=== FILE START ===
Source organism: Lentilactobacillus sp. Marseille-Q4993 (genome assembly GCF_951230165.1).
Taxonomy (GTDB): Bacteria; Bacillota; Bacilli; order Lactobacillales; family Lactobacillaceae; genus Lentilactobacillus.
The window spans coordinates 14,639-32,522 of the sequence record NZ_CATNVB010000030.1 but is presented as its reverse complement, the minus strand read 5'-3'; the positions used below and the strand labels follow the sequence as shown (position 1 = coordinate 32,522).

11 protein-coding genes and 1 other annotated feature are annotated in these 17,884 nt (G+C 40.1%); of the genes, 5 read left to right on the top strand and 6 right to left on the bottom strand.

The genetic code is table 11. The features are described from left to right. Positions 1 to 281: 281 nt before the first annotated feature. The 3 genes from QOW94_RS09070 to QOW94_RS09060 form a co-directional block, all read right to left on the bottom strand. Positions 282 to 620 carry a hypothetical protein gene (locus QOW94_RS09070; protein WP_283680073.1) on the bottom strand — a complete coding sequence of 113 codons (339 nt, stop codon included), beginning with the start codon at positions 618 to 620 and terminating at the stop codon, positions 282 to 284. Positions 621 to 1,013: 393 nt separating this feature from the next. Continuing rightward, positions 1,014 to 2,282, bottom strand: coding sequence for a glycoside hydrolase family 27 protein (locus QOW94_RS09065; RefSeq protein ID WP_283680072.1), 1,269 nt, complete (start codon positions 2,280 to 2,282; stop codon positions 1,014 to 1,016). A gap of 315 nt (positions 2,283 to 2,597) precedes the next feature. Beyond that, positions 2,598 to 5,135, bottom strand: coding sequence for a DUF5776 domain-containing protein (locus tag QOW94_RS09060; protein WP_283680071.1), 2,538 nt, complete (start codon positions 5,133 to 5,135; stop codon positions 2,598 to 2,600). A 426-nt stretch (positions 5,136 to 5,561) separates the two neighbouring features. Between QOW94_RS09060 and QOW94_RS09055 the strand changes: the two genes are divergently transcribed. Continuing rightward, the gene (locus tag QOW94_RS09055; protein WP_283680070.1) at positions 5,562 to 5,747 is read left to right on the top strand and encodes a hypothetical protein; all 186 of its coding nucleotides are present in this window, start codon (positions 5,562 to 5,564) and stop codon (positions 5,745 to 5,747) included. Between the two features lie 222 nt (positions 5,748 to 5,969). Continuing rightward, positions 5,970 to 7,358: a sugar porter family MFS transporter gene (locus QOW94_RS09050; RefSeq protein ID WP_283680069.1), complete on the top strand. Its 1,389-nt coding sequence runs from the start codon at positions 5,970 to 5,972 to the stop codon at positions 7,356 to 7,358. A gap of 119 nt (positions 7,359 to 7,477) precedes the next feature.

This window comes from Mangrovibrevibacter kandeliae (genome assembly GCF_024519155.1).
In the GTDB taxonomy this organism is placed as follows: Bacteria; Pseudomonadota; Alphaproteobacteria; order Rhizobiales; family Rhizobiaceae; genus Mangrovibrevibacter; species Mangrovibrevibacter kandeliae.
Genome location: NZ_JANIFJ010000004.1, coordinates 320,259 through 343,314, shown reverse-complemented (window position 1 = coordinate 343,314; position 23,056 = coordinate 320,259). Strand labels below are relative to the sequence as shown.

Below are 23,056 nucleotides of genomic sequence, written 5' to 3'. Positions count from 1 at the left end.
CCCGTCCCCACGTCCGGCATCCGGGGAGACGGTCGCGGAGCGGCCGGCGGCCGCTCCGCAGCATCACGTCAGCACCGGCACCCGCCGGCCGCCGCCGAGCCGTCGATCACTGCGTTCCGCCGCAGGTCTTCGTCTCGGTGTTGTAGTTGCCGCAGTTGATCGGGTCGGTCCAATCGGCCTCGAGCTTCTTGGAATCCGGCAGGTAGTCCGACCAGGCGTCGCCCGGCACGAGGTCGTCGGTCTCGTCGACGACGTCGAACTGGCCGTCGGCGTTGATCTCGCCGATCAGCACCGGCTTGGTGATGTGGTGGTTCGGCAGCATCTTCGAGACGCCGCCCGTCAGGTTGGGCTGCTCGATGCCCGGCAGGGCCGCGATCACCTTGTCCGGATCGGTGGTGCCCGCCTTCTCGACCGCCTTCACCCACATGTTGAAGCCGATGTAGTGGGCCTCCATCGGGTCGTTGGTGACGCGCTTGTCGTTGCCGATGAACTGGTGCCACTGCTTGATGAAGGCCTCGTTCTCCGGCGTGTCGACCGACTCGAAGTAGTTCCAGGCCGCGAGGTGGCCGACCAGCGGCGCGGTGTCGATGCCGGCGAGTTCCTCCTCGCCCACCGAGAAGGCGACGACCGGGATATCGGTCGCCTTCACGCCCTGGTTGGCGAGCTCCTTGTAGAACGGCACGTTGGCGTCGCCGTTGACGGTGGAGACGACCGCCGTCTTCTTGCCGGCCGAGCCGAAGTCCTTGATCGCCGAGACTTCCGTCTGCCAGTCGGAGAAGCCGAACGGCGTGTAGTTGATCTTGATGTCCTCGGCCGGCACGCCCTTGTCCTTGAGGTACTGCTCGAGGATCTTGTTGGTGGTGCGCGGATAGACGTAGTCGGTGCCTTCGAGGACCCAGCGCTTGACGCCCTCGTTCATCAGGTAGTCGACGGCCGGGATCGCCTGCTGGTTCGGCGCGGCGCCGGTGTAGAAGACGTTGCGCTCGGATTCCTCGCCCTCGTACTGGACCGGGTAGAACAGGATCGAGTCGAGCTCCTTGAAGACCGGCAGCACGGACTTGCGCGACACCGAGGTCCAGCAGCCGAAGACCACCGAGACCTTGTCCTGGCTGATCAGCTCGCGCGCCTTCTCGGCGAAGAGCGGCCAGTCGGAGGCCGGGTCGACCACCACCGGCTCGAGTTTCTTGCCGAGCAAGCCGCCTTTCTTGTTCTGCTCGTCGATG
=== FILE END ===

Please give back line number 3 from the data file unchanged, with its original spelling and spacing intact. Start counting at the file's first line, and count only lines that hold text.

The window spans coordinates 14,639-32,522 of the sequence record NZ_CATNVB010000030.1 but is presented as its reverse complement, the minus strand read 5'-3'; the positions used below and the strand labels follow the sequence as shown (position 1 = coordinate 32,522).